- Europe is burning more coal than at this time last year, with Germany “set for the biggest jump in greenhouse emissions in thirty years…” writes Ted Nordhaus, founder of The Breakthrough Institute. Complicit policy errors: Angela Merkel’s decisions to shut down her country’s nuclear plants and to endorse Nordstream 2, and to ignore the fact that there are times when the wind don’t blow and the sun don’t shine.
- China relies on coal for 60 per cent of the electricity needed to produce its “dirty” mix of exports that keep its factories humming, its masses in work, its homes warm and streets lit. In the face of a power shortage, the government has ordered all coal mines to operate at full capacity, including during holidays, and approved new mines. The complicit policy error by countries lapping up China’s exports: failure to tax the carbon content of those exports to give China a strong incentive to clean up its act.
- In the US, economic recovery combined with rising prices of natural gas drove the portion of electricity generated by coal from 17 per cent in the first half of last year to 23 per cent this year. Complicit policy errors: reducing availability of natural gas by limiting fracking, and refusing to tax greenhouse gas emissions.
None of this is intended to minimize the effect of the demand spurt engendered by the reopening of the economy as Covid-19 is brought under control, a speedy recovery from the depths of a slowdown produced by still another policy error: shutting down the economy.
The Good News
Here’s the good news. Even politicians who specialize in ignoring reality have learned some lessons. One is to rely more on getting energy prices to reflect true costs. The EU is proposing border adjustment taxes that would raise the price and thereby reduce demand for “dirty” imports, most especially from China and Russia. Politicians in America have come around to considering carbon taxes. Even Xi Jinping is trying to use higher prices for coal to restrain its use.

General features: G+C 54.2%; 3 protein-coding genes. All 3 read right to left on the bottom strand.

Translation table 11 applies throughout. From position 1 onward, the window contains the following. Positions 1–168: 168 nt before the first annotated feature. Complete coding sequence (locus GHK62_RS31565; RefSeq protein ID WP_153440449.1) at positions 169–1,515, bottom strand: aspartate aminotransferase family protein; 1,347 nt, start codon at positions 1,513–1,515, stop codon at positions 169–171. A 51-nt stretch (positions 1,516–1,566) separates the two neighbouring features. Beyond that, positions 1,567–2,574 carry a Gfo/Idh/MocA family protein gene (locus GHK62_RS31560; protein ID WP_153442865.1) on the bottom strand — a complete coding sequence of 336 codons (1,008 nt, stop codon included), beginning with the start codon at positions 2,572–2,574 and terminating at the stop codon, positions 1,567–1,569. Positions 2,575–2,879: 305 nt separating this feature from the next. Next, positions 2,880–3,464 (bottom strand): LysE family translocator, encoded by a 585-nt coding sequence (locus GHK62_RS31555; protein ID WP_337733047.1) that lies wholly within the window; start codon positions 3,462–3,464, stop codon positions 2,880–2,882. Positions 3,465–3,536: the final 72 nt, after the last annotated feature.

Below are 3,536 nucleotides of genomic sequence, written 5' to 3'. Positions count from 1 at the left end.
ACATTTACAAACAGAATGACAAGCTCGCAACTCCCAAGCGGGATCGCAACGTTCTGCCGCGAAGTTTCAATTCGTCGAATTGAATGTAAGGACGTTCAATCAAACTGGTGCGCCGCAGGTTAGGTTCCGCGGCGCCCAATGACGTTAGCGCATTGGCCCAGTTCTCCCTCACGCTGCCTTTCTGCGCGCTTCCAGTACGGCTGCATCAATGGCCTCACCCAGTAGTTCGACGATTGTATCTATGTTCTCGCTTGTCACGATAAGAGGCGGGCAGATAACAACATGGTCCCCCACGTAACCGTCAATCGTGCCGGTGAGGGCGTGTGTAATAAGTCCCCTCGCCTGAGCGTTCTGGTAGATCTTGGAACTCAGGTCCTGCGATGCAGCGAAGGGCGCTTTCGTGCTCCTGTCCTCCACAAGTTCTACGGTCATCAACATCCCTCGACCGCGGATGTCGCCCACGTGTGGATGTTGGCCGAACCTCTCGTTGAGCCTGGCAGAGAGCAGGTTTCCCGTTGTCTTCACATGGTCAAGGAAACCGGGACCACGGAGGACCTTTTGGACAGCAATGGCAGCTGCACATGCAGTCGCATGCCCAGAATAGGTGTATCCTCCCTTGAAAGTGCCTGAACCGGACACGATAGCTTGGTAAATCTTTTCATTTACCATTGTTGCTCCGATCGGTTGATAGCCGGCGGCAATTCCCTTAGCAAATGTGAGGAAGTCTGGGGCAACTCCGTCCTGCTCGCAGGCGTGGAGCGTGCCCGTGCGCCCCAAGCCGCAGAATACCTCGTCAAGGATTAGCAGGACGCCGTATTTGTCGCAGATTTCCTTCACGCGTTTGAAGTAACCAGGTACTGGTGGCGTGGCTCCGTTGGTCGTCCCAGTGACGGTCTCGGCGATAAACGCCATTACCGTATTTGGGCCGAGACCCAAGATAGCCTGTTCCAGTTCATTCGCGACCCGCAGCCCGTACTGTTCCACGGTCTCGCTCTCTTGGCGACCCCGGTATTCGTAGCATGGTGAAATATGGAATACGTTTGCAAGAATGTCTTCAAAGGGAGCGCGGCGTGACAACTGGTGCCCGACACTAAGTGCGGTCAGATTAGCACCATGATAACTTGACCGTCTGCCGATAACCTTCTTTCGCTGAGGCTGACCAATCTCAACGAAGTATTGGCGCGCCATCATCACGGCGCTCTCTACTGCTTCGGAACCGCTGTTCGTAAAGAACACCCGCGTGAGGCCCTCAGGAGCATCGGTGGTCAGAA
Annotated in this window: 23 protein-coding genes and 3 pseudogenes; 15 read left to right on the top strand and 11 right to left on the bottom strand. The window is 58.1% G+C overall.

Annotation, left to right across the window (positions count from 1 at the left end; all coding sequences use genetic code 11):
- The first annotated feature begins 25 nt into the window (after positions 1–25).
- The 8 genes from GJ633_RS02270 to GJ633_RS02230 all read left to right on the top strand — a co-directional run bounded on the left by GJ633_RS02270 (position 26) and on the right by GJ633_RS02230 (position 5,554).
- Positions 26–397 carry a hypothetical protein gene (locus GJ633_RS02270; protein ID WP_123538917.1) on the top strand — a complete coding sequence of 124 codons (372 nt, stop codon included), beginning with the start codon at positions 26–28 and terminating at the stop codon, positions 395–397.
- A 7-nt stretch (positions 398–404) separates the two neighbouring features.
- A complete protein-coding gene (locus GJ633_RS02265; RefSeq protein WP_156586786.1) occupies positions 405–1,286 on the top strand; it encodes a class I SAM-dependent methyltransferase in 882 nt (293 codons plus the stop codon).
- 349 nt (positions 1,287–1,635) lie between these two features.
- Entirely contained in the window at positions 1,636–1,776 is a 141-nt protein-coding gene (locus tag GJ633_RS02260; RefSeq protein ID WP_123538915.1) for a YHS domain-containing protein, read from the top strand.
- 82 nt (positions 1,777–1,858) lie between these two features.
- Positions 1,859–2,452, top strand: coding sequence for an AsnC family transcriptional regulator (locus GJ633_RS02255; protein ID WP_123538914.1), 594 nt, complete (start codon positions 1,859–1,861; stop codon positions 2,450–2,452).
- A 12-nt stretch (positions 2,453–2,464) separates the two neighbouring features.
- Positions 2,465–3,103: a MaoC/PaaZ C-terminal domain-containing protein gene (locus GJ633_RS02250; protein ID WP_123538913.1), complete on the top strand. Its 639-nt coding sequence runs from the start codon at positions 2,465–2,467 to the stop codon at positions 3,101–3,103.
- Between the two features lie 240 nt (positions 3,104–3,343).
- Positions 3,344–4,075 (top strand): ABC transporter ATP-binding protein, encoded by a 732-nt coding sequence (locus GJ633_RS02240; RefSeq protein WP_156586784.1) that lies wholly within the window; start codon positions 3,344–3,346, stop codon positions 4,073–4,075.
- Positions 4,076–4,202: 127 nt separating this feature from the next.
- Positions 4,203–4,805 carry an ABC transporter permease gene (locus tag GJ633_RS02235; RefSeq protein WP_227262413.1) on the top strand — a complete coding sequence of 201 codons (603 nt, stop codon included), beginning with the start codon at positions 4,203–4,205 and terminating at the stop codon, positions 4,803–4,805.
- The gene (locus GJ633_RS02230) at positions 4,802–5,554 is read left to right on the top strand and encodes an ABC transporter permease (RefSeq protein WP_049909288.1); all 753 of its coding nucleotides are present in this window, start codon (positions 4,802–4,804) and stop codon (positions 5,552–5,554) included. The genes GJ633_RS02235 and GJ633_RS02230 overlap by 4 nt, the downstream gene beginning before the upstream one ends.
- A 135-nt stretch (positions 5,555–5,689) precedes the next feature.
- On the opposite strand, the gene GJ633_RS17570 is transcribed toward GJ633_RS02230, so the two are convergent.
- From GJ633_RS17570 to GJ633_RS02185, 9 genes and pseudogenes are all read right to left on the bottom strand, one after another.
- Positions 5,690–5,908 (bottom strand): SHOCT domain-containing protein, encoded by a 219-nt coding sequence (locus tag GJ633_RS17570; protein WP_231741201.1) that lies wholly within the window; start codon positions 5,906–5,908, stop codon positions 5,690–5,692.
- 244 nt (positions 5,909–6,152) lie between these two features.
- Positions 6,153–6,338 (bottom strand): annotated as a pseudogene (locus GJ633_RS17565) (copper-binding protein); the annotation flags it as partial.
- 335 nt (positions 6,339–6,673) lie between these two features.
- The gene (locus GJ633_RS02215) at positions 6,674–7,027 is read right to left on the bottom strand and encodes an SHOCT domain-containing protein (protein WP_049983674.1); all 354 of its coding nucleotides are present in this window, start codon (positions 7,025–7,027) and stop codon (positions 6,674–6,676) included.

The second lesson is that Bismarck was on to something when he said, “Politics is the art of the possible.” Trying to do too much too soon can result in too little too late, at least in democratic societies. Voters do not abruptly surrender their lifestyles to plans by politicians whose motives might well be political power rather than green power. They are unwilling to shoulder an enormous tax burden in the here-and-now to fund plans that allegedly will make life better for generations as yet unborn. Which is why President Biden has dropped his costly, government-directed plan to recreate an electricity grid, and is trying to develop a regulatory and tax package that would accomplish the same objective but conceal the cost to the economy.
Most important, major producers of fossil fuels have plans to produce 240 per cent more coal, 57 per cent more oil, and 71 per cent more natural gas than would be needed to limit warming to the green target of 1.5 degrees Celsius according to a new UN report. Altering those programs to fit into the 1.5°C ceiling will stretch the art of the possible to its absolute limits.
The Despots Stay Home
Xi and Putin have decided not to attend the Glasgow confab. The Chinese President has not left China since January of 2021, choosing not to follow the Wuhan virus as it travelled around the world, or to face questions about his regime’s stepped-up use of coal, and its repressive measures and military provocations. His Russian counterpart has already spent one period in isolation, and told audiences he would not take the risk of contracting the virus. His large delegation, after weighing risks and rewards, independently decided to attend.
Place Your Bets
Still, there is much to play for in Glasgow. The race is between reality and rhetoric, environmentalists’ dreams and taxpayer/consumer nightmares. Odds have not been posted.